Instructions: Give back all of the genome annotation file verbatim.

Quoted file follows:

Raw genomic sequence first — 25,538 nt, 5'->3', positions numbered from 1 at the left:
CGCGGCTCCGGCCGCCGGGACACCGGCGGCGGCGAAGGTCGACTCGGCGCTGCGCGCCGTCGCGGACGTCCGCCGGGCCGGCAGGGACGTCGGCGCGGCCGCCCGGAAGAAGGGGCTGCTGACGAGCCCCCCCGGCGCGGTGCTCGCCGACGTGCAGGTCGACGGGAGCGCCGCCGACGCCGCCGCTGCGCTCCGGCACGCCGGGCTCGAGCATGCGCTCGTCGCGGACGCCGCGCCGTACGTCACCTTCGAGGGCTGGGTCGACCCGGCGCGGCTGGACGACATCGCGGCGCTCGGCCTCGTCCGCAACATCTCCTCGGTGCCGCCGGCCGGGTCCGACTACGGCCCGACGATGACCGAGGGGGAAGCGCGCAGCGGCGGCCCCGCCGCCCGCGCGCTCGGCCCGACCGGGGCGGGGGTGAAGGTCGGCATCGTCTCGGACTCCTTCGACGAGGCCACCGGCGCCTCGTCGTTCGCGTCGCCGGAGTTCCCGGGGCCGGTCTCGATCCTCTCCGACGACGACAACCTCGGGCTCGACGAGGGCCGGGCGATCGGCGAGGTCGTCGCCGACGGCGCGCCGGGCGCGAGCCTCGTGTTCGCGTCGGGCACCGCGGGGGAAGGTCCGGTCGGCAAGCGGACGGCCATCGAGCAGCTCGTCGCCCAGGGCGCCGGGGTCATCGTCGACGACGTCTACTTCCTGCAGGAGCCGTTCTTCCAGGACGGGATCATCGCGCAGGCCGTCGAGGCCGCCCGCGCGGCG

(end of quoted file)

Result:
Raw genomic sequence first — 25,538 nt, 5'->3', positions numbered from 1 at the left:
CGCGGCTCCGGCCGCCGGGACACCGGCGGCGGCGAAGGTCGACTCGGCGCTGCGCGCCGTCGCGGACGTCCGCCGGGCCGGCAGGGACGTCGGCGCGGCCGCCCGGAAGAAGGGGCTGCTGACGAGCCCCCCCGGCGCGGTGCTCGCCGACGTGCAGGTCGACGGGAGCGCCGCCGACGCCGCCGCTGCGCTCCGGCACGCCGGGCTCGAGCATGCGCTCGTCGCGGACGCCGCGCCGTACGTCACCTTCGAGGGCTGGGTCGACCCGGCGCGGCTGGACGACATCGCGGCGCTCGGCCTCGTCCGCAACATCTCCTCGGTGCCGCCGGCCGGGTCCGACTACGGCCCGACGATGACCGAGGGGGAAGCGCGCAGCGGCGGCCCCGCCGCCCGCGCGCTCGGCCCGACCGGGGCGGGGGTGAAGGTCGGCATCGTCTCGGACTCCTTCGACGAGGCCACCGGCGCCTCGTCGTTCGCGTCGCCGGAGTTCCCGGGGCCGGTCTCGATCCTCTCCGACGACGACAACCTCGGGCTCGACGAGGGCCGGGCGATCGGCGAGGTCGTCGCCGACGGCGCGCCGGGCGCGAGCCTCGTGTTCGCGTCGGGCACCGCGGGGGAAGGTCCGGTCGGCAAGCGGACGGCCATCGAGCAGCTCGTCGCCCAGGGCGCCGGGGTCATCGTCGACGACGTCTACTTCCTGCAGGAGCCGTTCTTCCAGGACGGGATCATCGCGCAGGCCGTCGAGGCCGCCCGCGCGGCG